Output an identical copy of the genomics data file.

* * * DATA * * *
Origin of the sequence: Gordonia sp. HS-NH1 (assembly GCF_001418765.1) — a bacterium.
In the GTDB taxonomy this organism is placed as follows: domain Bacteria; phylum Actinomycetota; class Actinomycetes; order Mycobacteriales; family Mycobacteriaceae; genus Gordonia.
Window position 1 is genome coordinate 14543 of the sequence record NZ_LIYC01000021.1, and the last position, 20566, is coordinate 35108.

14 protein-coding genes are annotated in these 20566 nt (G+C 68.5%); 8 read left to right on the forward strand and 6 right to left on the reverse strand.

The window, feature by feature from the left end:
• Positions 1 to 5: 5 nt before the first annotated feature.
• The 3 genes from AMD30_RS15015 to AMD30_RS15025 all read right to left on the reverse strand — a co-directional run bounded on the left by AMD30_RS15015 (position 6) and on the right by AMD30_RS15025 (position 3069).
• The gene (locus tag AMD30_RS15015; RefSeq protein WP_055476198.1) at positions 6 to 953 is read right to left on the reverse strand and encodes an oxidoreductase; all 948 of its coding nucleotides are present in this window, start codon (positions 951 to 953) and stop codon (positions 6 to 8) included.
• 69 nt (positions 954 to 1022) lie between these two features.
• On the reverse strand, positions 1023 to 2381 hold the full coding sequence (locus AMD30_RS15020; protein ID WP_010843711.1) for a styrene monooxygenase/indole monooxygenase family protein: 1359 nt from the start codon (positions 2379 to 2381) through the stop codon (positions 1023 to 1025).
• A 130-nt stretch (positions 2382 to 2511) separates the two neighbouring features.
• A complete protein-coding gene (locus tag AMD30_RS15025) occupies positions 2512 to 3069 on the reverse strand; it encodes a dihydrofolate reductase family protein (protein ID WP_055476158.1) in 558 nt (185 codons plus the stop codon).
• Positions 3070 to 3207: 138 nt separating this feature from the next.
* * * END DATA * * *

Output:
Origin of the sequence: Gordonia sp. HS-NH1 (assembly GCF_001418765.1) — a bacterium.
In the GTDB taxonomy this organism is placed as follows: domain Bacteria; phylum Actinomycetota; class Actinomycetes; order Mycobacteriales; family Mycobacteriaceae; genus Gordonia.
Window position 1 is genome coordinate 14543 of the sequence record NZ_LIYC01000021.1, and the last position, 20566, is coordinate 35108.

14 protein-coding genes are annotated in these 20566 nt (G+C 68.5%); 8 read left to right on the forward strand and 6 right to left on the reverse strand.

The window, feature by feature from the left end:
• Positions 1 to 5: 5 nt before the first annotated feature.
• The 3 genes from AMD30_RS15015 to AMD30_RS15025 all read right to left on the reverse strand — a co-directional run bounded on the left by AMD30_RS15015 (position 6) and on the right by AMD30_RS15025 (position 3069).
• The gene (locus tag AMD30_RS15015; RefSeq protein WP_055476198.1) at positions 6 to 953 is read right to left on the reverse strand and encodes an oxidoreductase; all 948 of its coding nucleotides are present in this window, start codon (positions 951 to 953) and stop codon (positions 6 to 8) included.
• 69 nt (positions 954 to 1022) lie between these two features.
• On the reverse strand, positions 1023 to 2381 hold the full coding sequence (locus AMD30_RS15020; protein ID WP_010843711.1) for a styrene monooxygenase/indole monooxygenase family protein: 1359 nt from the start codon (positions 2379 to 2381) through the stop codon (positions 1023 to 1025).
• A 130-nt stretch (positions 2382 to 2511) separates the two neighbouring features.
• A complete protein-coding gene (locus tag AMD30_RS15025) occupies positions 2512 to 3069 on the reverse strand; it encodes a dihydrofolate reductase family protein (protein ID WP_055476158.1) in 558 nt (185 codons plus the stop codon).
• Positions 3070 to 3207: 138 nt separating this feature from the next.